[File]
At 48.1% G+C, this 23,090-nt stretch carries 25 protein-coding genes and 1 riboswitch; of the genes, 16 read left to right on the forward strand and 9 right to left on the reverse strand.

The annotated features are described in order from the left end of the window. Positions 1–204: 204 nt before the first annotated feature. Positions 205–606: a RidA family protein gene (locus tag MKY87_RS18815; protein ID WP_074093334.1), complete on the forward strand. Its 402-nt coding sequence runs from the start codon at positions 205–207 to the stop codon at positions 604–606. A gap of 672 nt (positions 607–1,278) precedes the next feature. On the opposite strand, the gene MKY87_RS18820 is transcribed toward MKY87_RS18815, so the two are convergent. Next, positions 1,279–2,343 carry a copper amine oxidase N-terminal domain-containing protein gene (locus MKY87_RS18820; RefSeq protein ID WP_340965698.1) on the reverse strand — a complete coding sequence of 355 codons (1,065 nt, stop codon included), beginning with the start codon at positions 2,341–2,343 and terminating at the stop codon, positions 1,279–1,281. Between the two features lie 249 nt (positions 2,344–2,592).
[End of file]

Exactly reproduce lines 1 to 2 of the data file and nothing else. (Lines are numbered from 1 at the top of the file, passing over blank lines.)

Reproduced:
At 48.1% G+C, this 23,090-nt stretch carries 25 protein-coding genes and 1 riboswitch; of the genes, 16 read left to right on the forward strand and 9 right to left on the reverse strand.

The annotated features are described in order from the left end of the window. Positions 1–204: 204 nt before the first annotated feature. Positions 205–606: a RidA family protein gene (locus tag MKY87_RS18815; protein ID WP_074093334.1), complete on the forward strand. Its 402-nt coding sequence runs from the start codon at positions 205–207 to the stop codon at positions 604–606. A gap of 672 nt (positions 607–1,278) precedes the next feature. On the opposite strand, the gene MKY87_RS18820 is transcribed toward MKY87_RS18815, so the two are convergent. Next, positions 1,279–2,343 carry a copper amine oxidase N-terminal domain-containing protein gene (locus MKY87_RS18820; RefSeq protein ID WP_340965698.1) on the reverse strand — a complete coding sequence of 355 codons (1,065 nt, stop codon included), beginning with the start codon at positions 2,341–2,343 and terminating at the stop codon, positions 1,279–1,281. Between the two features lie 249 nt (positions 2,344–2,592).